Temperature check for @antonioguterres upon arrival in Mangina, DR Congo, where the Ebola epidemic started 13 months ago. pic.twitter.com/WOZkICa0qL
— UN Spokesperson (@UN_Spokesperson) September 1, 2019
Mr. Guterres was speaking at a press conference on Sunday, in the town of Beni, which is at the epicentre of the country’s deadly Ebola epidemic, where, he said, the people of the region are also facing other serious problems, such as measles, malaria and cholera, as well as insecurity.
Speaking in French, he said “I hope that my presence here today reaffirms my full support for MONUSCO, in the fight against armed groups who spread fear and death. MONUSCO, and its partners – the armed forces of RDC, and the Congolese national police – continue to work together to bring peace and security to the region”.
The UN chief went on express his condolences to the families, and loved ones, of the victims of violence, and called on all armed groups to immediately end their attacks on the civil population, and the security forces charged with protecting the Congolese people.
“The blue helmets have paid a heavy price in the service of peace. But this only strengthens our determination. We will do all that we can to put an end to the scourge of insecurity in this region. It is important that the people of Beni knows that we hear the cries of distress”.
United Nations system is determined to support the Congolese authorities, local communities and civil society actors, added Mr.Guterres, in the fight against insecurity, and that he will raise the subject with the national authorities in the capital, Kinshasa, on Monday.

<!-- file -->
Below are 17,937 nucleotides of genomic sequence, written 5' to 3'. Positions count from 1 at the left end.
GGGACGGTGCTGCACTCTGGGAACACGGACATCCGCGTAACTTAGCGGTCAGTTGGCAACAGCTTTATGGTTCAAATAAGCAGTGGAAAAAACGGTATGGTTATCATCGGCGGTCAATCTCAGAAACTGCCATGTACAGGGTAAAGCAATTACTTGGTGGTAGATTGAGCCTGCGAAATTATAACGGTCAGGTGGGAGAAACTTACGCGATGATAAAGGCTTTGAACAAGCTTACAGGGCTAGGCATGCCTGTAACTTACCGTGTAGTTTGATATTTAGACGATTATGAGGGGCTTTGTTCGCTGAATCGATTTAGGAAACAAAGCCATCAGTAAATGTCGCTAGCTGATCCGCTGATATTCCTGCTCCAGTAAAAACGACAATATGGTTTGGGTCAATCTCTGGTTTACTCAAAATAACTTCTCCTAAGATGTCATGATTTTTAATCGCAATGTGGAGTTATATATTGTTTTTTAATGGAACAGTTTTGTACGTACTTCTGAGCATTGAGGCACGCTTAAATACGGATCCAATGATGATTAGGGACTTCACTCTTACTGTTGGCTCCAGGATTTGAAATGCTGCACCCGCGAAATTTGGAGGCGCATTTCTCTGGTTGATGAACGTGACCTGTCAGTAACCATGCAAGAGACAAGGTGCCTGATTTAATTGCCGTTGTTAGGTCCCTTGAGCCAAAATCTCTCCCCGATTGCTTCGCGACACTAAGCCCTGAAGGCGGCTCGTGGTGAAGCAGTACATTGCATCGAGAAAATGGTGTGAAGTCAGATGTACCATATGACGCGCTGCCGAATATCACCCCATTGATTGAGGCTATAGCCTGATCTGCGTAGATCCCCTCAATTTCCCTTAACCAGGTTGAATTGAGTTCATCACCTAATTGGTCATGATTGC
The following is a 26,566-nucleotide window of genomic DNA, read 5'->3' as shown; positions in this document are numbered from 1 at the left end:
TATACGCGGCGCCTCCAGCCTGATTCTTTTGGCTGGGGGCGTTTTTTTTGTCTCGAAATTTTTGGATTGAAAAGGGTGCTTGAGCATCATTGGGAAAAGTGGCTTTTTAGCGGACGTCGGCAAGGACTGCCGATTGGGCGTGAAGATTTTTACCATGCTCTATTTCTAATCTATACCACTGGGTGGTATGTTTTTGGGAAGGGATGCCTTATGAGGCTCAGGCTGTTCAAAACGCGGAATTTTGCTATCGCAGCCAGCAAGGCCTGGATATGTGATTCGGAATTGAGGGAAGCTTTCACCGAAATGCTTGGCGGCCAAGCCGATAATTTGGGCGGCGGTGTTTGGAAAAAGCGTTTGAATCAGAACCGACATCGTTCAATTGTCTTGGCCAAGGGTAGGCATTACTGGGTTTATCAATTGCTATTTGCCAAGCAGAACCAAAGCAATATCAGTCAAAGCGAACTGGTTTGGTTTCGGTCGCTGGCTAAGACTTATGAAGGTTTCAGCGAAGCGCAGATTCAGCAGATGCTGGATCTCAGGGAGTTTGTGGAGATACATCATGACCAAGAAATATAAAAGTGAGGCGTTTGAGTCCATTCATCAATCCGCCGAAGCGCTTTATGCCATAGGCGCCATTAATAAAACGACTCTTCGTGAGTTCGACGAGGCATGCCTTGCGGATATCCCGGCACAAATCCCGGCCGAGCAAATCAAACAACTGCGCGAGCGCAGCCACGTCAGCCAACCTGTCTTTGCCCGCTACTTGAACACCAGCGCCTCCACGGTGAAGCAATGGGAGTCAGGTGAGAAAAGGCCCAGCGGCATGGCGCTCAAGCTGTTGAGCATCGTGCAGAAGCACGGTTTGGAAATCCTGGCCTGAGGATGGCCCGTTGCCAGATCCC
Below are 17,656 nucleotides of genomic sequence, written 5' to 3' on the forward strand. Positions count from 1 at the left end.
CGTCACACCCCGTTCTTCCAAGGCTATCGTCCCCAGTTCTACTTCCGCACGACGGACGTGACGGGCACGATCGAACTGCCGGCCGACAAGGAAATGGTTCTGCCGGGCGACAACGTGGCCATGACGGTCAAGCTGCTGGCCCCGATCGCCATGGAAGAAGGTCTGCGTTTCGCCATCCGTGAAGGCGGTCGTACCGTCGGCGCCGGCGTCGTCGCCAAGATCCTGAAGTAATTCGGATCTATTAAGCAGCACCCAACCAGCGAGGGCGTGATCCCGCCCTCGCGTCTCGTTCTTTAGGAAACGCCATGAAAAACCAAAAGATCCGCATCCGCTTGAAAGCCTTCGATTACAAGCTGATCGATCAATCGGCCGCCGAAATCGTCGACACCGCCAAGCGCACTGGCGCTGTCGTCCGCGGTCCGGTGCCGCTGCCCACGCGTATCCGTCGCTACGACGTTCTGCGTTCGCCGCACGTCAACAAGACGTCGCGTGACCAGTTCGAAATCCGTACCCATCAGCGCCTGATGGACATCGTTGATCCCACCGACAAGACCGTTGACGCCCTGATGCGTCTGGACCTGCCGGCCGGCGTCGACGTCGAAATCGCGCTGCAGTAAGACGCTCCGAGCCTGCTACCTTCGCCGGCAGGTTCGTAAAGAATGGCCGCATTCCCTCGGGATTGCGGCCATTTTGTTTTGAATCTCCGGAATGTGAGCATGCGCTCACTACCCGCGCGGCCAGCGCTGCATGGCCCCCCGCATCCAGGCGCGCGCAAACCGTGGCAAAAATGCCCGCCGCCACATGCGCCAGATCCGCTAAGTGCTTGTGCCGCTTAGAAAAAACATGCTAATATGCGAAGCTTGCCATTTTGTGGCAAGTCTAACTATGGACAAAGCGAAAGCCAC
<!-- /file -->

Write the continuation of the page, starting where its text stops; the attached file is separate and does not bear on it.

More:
The Secretary-General also visited the Mangina Ebola Treatment Centre on Sunday, where he expressed his admiration for the resilience of the community, and pointed out the central importance of security to tackling the disease.
“To fight Ebola, we need freedom of movement, we need access, we need security. And our solidarity must be expressed through increased cooperation between MONUSCO and the Armed Forces of the DRC, to do everything possible to demobilize local armed groups and to convince them to abandon the bush and to reintegrate into the society”.
And to do everything in this area, we need greater solidarity from the international community. The international community has responded well to our calls for funding. The pledges up to the end of the year are more or less in line with the need for Ebola control, but only 15% has been paid so far. That means there is a liquidity problem in the response, which is extremely serious. And when there is no cash, even if there are promises, the Ebola response stops.
And if we lose a week in the response to Ebola, we do not only lose a week: we can lose the war against Ebola.
The countries and organizations that have made financial commitments to support the Ebola response must, said Mr. Guterres, honour their promises, so that the response can continue, uninterrupted, in all affected areas.